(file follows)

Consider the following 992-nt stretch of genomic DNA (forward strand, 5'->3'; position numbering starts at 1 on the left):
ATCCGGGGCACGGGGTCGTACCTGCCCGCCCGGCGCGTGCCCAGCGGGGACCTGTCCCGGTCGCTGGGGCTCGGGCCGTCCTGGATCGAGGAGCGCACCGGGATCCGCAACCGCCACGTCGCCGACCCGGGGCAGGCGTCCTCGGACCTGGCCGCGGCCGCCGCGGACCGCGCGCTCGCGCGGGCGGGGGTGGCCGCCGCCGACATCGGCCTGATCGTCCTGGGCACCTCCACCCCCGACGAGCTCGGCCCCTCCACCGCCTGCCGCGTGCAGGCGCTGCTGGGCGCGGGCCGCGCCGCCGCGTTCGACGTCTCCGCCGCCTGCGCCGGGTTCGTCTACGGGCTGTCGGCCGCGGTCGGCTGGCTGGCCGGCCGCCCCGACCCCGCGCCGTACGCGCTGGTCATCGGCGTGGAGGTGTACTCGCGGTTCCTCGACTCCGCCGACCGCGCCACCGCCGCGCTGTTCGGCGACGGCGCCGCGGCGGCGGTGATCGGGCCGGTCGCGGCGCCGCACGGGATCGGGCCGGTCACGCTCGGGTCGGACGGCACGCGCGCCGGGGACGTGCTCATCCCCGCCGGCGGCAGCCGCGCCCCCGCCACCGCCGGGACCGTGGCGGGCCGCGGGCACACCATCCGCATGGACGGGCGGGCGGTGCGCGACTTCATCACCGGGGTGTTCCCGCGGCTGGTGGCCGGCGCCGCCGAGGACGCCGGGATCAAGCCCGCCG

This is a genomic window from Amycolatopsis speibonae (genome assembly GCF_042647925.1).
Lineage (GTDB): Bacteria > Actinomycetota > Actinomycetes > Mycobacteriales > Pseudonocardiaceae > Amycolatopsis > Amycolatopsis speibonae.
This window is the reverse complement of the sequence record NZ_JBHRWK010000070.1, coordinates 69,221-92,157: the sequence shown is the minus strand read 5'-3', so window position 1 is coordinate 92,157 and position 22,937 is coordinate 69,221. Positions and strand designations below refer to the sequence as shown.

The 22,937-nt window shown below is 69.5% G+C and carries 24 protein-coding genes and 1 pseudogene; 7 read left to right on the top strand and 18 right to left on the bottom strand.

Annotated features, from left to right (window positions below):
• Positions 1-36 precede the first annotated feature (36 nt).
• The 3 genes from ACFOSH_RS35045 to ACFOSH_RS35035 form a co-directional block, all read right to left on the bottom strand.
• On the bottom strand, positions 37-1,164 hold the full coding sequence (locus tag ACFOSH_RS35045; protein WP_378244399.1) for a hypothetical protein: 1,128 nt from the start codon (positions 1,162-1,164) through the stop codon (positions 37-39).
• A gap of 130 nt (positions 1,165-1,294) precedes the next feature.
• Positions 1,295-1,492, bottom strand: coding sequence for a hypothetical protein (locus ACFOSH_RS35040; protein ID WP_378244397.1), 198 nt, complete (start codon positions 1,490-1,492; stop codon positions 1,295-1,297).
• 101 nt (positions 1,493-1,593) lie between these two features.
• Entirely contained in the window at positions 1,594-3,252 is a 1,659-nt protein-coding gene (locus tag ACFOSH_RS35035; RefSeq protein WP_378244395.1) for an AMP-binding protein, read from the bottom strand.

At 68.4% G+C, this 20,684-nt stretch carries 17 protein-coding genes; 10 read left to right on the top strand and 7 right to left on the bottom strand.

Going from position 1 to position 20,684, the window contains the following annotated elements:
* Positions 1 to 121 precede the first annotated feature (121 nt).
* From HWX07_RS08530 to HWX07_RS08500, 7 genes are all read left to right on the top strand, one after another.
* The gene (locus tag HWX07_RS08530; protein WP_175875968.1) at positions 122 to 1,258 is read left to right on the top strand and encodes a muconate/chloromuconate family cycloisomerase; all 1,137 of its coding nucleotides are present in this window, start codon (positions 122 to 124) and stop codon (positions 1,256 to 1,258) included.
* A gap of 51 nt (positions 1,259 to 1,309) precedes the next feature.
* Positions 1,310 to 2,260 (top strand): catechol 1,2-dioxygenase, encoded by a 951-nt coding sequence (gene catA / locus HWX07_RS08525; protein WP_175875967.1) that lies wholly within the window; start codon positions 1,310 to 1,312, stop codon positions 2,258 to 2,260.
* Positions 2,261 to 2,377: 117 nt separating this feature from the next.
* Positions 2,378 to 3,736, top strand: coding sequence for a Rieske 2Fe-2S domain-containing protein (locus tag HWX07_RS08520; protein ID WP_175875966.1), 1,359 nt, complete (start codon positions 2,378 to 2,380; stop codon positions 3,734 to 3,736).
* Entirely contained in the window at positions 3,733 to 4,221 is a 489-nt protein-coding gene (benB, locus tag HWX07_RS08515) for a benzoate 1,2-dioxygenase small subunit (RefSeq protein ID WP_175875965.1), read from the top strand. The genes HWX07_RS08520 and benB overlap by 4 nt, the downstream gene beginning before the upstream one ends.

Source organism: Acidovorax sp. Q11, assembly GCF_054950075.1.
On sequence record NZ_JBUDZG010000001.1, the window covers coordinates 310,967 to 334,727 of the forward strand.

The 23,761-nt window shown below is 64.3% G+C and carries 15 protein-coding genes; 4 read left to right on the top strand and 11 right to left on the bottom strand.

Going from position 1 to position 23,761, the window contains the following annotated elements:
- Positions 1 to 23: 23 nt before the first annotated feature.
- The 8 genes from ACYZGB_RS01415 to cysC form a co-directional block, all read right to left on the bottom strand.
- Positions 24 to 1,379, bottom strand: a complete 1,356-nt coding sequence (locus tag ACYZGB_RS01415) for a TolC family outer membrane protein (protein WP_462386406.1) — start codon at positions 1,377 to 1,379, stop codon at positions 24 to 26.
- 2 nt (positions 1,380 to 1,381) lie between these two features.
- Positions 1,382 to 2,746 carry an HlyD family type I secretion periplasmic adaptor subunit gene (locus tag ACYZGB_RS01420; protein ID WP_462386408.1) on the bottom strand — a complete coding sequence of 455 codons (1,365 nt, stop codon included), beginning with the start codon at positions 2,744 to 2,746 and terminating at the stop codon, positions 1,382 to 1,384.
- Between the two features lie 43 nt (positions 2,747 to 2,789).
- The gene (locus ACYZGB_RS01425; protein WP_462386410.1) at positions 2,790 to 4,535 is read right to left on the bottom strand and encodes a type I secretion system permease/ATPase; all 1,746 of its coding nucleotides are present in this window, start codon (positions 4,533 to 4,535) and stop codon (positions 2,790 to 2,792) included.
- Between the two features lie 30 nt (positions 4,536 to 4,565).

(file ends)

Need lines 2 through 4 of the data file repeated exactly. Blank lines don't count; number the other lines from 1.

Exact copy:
ATCCGGGGCACGGGGTCGTACCTGCCCGCCCGGCGCGTGCCCAGCGGGGACCTGTCCCGGTCGCTGGGGCTCGGGCCGTCCTGGATCGAGGAGCGCACCGGGATCCGCAACCGCCACGTCGCCGACCCGGGGCAGGCGTCCTCGGACCTGGCCGCGGCCGCCGCGGACCGCGCGCTCGCGCGGGCGGGGGTGGCCGCCGCCGACATCGGCCTGATCGTCCTGGGCACCTCCACCCCCGACGAGCTCGGCCCCTCCACCGCCTGCCGCGTGCAGGCGCTGCTGGGCGCGGGCCGCGCCGCCGCGTTCGACGTCTCCGCCGCCTGCGCCGGGTTCGTCTACGGGCTGTCGGCCGCGGTCGGCTGGCTGGCCGGCCGCCCCGACCCCGCGCCGTACGCGCTGGTCATCGGCGTGGAGGTGTACTCGCGGTTCCTCGACTCCGCCGACCGCGCCACCGCCGCGCTGTTCGGCGACGGCGCCGCGGCGGCGGTGATCGGGCCGGTCGCGGCGCCGCACGGGATCGGGCCGGTCACGCTCGGGTCGGACGGCACGCGCGCCGGGGACGTGCTCATCCCCGCCGGCGGCAGCCGCGCCCCCGCCACCGCCGGGACCGTGGCGGGCCGCGGGCACACCATCCGCATGGACGGGCGGGCGGTGCGCGACTTCATCACCGGGGTGTTCCCGCGGCTGGTGGCCGGCGCCGCCGAGGACGCCGGGATCAAGCCCGCCG

This is a genomic window from Amycolatopsis speibonae (genome assembly GCF_042647925.1).
Lineage (GTDB): Bacteria > Actinomycetota > Actinomycetes > Mycobacteriales > Pseudonocardiaceae > Amycolatopsis > Amycolatopsis speibonae.